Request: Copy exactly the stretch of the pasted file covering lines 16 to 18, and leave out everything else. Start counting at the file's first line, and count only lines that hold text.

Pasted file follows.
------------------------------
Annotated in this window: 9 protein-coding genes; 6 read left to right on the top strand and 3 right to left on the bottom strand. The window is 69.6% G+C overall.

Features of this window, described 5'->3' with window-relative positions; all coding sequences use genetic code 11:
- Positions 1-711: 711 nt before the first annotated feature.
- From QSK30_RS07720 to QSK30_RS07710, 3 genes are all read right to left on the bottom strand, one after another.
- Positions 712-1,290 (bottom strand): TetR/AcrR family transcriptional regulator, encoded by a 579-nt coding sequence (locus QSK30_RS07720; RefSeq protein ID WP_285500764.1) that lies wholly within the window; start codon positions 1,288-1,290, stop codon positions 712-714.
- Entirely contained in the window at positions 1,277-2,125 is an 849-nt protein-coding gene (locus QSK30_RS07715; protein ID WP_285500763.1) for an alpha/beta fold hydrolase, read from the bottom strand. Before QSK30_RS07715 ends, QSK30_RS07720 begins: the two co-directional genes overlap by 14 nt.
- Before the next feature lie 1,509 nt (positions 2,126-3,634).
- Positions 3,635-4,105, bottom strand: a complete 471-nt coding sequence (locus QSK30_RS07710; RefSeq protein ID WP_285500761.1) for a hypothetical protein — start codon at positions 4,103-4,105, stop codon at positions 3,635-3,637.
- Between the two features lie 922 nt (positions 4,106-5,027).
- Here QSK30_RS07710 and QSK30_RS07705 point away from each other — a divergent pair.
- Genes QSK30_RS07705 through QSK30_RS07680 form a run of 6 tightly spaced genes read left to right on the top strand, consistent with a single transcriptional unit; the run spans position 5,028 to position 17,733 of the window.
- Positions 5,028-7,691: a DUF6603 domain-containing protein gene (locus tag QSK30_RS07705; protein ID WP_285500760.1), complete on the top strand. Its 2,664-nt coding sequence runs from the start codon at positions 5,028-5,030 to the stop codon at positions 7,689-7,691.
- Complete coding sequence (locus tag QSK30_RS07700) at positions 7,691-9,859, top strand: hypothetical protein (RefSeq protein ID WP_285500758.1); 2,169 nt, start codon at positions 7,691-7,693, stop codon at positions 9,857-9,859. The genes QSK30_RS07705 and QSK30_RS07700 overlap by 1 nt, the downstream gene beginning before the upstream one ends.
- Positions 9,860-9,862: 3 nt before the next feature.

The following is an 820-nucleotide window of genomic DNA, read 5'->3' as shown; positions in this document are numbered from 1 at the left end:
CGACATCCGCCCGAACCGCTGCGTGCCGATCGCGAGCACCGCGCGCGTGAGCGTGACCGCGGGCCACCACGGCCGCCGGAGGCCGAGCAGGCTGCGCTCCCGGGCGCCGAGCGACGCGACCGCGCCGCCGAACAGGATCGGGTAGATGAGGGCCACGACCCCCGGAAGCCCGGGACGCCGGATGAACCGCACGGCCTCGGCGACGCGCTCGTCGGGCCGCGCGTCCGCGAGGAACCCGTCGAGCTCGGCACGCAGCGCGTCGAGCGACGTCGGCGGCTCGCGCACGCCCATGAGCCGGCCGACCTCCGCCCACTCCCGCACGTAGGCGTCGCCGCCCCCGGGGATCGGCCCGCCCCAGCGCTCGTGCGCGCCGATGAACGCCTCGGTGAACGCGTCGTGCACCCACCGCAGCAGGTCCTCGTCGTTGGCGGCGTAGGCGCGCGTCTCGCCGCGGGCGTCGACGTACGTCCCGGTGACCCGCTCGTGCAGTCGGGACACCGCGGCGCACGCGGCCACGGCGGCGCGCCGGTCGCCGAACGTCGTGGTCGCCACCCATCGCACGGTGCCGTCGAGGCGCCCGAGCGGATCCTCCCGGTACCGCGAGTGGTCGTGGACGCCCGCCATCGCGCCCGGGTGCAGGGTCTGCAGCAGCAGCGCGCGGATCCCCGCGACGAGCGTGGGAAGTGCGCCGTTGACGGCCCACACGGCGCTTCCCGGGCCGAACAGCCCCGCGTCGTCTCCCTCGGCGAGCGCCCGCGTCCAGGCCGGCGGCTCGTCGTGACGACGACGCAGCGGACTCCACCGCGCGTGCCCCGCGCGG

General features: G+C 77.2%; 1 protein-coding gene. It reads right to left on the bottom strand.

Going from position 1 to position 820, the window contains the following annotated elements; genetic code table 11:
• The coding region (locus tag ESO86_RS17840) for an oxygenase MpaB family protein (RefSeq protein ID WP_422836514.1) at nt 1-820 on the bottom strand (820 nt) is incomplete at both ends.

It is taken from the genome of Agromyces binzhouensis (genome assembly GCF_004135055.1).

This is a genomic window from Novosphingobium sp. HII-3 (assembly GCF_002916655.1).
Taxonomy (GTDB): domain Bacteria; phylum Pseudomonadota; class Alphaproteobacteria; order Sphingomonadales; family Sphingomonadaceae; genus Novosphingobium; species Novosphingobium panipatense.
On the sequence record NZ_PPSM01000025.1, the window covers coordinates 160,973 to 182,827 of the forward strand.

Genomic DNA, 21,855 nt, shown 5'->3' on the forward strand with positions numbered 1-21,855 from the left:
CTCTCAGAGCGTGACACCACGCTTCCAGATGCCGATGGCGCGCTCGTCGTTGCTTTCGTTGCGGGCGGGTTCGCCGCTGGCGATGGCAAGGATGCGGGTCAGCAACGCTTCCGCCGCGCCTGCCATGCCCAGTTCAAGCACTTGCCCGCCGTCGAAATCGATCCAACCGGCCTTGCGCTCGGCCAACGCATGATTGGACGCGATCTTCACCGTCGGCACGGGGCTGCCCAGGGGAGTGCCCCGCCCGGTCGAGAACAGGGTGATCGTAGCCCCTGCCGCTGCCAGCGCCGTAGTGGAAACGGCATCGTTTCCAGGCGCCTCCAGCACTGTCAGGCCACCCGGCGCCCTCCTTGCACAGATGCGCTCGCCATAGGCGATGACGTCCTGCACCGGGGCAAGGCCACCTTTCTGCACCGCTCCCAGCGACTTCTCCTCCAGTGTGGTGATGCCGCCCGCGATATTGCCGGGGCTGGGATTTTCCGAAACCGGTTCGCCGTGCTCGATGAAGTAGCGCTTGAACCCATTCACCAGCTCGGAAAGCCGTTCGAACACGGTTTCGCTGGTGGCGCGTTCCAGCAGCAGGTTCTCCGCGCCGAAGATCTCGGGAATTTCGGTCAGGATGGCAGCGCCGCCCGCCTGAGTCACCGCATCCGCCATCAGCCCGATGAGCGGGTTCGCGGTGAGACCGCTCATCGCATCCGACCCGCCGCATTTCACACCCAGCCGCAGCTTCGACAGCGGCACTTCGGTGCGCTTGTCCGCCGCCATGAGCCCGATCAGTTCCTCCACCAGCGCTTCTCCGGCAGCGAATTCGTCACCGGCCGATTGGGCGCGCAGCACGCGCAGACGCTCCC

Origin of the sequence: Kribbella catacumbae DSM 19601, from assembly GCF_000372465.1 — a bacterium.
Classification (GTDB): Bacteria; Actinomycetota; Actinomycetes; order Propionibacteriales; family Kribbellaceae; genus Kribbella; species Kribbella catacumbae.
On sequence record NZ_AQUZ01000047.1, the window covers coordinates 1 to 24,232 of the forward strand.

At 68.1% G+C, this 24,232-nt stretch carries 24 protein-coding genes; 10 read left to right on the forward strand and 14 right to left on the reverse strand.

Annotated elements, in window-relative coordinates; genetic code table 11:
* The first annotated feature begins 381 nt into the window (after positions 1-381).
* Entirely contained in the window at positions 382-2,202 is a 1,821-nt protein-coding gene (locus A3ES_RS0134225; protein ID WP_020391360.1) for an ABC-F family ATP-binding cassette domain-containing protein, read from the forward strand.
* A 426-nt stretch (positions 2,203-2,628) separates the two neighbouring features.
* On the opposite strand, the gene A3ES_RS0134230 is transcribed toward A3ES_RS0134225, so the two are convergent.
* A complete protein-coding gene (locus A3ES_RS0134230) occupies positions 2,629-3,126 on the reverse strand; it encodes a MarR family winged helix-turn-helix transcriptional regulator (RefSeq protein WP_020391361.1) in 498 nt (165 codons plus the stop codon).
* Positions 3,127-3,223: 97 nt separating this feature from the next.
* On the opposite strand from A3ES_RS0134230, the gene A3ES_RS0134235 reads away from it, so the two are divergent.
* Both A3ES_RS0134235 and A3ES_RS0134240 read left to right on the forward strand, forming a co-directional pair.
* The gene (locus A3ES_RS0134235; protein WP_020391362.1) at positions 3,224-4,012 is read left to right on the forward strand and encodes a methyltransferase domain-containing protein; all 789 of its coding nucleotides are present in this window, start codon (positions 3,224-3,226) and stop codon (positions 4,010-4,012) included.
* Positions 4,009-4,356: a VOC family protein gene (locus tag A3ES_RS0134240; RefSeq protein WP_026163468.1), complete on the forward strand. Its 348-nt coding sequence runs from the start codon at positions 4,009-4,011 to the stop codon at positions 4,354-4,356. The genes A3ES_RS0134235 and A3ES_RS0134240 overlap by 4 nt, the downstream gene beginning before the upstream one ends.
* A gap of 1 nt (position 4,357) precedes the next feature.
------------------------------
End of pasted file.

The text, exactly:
CGACATCCGCCCGAACCGCTGCGTGCCGATCGCGAGCACCGCGCGCGTGAGCGTGACCGCGGGCCACCACGGCCGCCGGAGGCCGAGCAGGCTGCGCTCCCGGGCGCCGAGCGACGCGACCGCGCCGCCGAACAGGATCGGGTAGATGAGGGCCACGACCCCCGGAAGCCCGGGACGCCGGATGAACCGCACGGCCTCGGCGACGCGCTCGTCGGGCCGCGCGTCCGCGAGGAACCCGTCGAGCTCGGCACGCAGCGCGTCGAGCGACGTCGGCGGCTCGCGCACGCCCATGAGCCGGCCGACCTCCGCCCACTCCCGCACGTAGGCGTCGCCGCCCCCGGGGATCGGCCCGCCCCAGCGCTCGTGCGCGCCGATGAACGCCTCGGTGAACGCGTCGTGCACCCACCGCAGCAGGTCCTCGTCGTTGGCGGCGTAGGCGCGCGTCTCGCCGCGGGCGTCGACGTACGTCCCGGTGACCCGCTCGTGCAGTCGGGACACCGCGGCGCACGCGGCCACGGCGGCGCGCCGGTCGCCGAACGTCGTGGTCGCCACCCATCGCACGGTGCCGTCGAGGCGCCCGAGCGGATCCTCCCGGTACCGCGAGTGGTCGTGGACGCCCGCCATCGCGCCCGGGTGCAGGGTCTGCAGCAGCAGCGCGCGGATCCCCGCGACGAGCGTGGGAAGTGCGCCGTTGACGGCCCACACGGCGCTTCCCGGGCCGAACAGCCCCGCGTCGTCTCCCTCGGCGAGCGCCCGCGTCCAGGCCGGCGGCTCGTCGTGACGACGACGCAGCGGACTCCACCGCGCGTGCCCCGCGCGG

General features: G+C 77.2%; 1 protein-coding gene. It reads right to left on the bottom strand.

Going from position 1 to position 820, the window contains the following annotated elements; genetic code table 11: